Stelco Tower – 100 King St W, Hamilton
Category Archives: Heritage
Remember Harry Stinson’s proposed 100-storey spire for the Royal Connaught? Thankfully, Valery Homes and Spallecci Group have a better idea.
In partnership with KNY Architects, these developers plan to construct a residential building that pays homage to the Royal Connaught’s rich history, while retrofitting it with a new look.
The plan is to revitalize and incorporate the existing Connaught, and add three new towers. These three towers will be superimposed beside, as well as behind the Connaught, to surround the existing building. The new towers will be 36, 33, and 24 storeys, with 700 units in total.
Artist renderings show the new, more contemporary-looking towers consisting of a smoky grey glazed glass that rises up the entire height of the towers. Historical elements incorporated into the new towers, like the Connaught’s large overhanging cornice and signature red brick, will accent the juxtaposing modern additions.
The new development will fill all but a corner of the block that surrounds Main and King, between John and Catherine. Access to parking for the complex will be via Catherine Street and will include two underground levels and seven above.
A seven-storey podium will also be added, that is meant to compliment the Connaught and connect the additional towers. The podium will have an accessible rooftop balcony on the eighth floor that will offer several amenities for residents of the towers. Some of the amenities listed include a theatre, fitness center, party room, and a terrace complete with cabanas and fire-pits. At ground level, the podium will offer 13 000 square feet for commercial space along King Street, Catherine Street, and Main Street.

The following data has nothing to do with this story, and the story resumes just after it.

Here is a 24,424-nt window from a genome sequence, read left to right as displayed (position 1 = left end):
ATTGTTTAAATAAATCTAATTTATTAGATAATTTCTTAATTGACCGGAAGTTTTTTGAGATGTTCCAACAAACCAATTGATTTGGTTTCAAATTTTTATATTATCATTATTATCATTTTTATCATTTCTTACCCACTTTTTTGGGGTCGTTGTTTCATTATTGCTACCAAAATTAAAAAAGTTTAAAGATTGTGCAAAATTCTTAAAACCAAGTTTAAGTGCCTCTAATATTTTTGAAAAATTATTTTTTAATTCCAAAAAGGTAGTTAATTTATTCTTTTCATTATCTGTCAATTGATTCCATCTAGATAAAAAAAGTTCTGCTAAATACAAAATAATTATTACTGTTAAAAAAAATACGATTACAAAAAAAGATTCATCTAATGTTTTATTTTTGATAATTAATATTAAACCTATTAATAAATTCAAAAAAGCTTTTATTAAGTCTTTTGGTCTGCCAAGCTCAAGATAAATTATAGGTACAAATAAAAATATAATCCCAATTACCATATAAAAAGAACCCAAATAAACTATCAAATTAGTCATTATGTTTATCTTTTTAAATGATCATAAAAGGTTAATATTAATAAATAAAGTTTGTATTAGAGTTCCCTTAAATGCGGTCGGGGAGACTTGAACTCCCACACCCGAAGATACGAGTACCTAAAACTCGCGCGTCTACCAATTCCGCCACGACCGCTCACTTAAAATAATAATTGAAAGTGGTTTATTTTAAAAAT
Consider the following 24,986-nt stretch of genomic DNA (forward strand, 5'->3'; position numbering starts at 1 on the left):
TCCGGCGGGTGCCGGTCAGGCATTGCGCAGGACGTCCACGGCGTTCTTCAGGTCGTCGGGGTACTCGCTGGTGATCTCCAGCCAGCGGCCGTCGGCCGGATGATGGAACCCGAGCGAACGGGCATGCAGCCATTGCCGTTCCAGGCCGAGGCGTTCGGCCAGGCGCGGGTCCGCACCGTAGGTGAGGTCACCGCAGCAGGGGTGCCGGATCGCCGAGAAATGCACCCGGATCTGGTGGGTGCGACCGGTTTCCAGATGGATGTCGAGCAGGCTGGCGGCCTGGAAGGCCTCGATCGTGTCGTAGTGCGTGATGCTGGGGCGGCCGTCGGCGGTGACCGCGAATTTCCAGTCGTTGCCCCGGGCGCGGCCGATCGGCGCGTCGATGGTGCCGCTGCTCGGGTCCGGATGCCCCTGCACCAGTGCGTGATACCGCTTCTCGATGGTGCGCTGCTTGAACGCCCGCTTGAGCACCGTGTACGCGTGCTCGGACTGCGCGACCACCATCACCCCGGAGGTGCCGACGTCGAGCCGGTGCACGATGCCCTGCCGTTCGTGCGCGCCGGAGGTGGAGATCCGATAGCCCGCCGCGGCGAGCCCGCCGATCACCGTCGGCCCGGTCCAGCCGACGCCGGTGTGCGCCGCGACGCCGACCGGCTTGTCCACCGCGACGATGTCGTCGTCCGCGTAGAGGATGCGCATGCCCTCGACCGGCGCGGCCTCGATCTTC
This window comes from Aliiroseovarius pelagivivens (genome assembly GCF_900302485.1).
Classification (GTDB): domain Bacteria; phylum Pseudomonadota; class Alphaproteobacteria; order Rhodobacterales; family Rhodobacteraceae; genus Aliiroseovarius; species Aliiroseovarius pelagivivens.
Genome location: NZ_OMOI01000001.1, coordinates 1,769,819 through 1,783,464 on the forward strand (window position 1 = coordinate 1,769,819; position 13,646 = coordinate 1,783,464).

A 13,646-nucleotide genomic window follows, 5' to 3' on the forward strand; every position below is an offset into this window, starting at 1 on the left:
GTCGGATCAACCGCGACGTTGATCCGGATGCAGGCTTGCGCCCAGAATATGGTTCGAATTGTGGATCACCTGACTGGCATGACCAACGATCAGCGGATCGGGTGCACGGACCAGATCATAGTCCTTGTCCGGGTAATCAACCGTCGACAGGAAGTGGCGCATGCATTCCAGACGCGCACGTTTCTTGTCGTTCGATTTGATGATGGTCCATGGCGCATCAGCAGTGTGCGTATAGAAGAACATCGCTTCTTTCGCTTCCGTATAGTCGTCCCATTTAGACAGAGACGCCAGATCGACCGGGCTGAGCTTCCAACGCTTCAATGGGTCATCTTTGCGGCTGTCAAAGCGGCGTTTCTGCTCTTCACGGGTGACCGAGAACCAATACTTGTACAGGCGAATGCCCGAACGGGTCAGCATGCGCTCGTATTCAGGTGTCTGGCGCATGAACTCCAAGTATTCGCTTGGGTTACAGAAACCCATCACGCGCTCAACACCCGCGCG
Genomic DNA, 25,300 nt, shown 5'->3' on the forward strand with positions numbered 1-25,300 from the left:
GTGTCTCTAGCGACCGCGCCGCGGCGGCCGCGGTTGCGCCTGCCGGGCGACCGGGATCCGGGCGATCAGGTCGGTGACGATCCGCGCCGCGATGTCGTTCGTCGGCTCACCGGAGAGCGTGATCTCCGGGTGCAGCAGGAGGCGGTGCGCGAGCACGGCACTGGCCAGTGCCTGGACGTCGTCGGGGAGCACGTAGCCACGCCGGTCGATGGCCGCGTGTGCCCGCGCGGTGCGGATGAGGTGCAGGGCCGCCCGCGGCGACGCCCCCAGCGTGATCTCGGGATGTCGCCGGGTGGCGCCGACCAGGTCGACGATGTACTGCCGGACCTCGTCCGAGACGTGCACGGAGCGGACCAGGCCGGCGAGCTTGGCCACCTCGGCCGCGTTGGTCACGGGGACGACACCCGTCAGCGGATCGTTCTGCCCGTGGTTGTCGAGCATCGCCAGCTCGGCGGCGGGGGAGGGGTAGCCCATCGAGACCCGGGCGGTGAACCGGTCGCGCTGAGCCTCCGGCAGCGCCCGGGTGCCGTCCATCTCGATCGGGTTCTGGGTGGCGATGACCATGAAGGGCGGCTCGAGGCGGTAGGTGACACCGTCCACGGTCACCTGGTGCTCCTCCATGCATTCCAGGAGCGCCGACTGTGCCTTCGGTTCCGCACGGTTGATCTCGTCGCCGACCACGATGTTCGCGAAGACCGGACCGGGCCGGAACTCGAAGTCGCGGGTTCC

The Royal Connaught itself will be going through some major changes. The upper floors will be reconstructed to include the eighth-floor connection to the additional three towers. The southern end of the building, a three-storey addition that contains the Grand Ball Room, will be demolished to accommodate the new towers. The Edwardian façade, with its red brick, limestone, and large arcade-style windows will remain largely untouched. Once finished, the 13-storey Connaught will consist of 135 units.
Built by Harry Frost in 1914, the Royal Connaught hotel has changed hands several times through its lifetime. It has also played host to some of the most notable visitors to ever come to Hamilton, including Pierre Trudeau and Al Capone.
Residences are said to start at around $100,000. For more information visit: www.royalconnaught.com
One of the most beloved heritage buildings in Dundas is getting both a facelift and a new addition.
Carnegie Gallery is in the midst of a revitalization project by Dundas-based architects Perkins + Will. The changes being made to the gallery include street level accessibility, a wheelchair accessible washroom, a visitor operable elevator, and some extra gallery wall space, among others.
The street level accessibility will be on Ogilvie Street, via the new addition. This addition will be an atrium, which is superimposed against the southern side of the building. The atrium will feature large floor-to-ceiling windows facing the street and a brick accent that should fit seamlessly with the building’s existing exterior.
The building is a neoclassical (or beaux arts) design, with its tall staircase, portico, doric columns, and half columns.
Originally Carnegie Library, the building first opened its doors on December 8th, 1910. The city was one of 111 cities in Ontario (125 in Canada) to receive a grant of $12 000 USD from the Carnegie Foundation. Pittsburgh steel tycoon Andrew Carnegie created the foundation to promote education. In order to qualify for the grant, a municipality had to be able to provide library maintenance by raising an annual amount of one-tenth the grant, from taxes.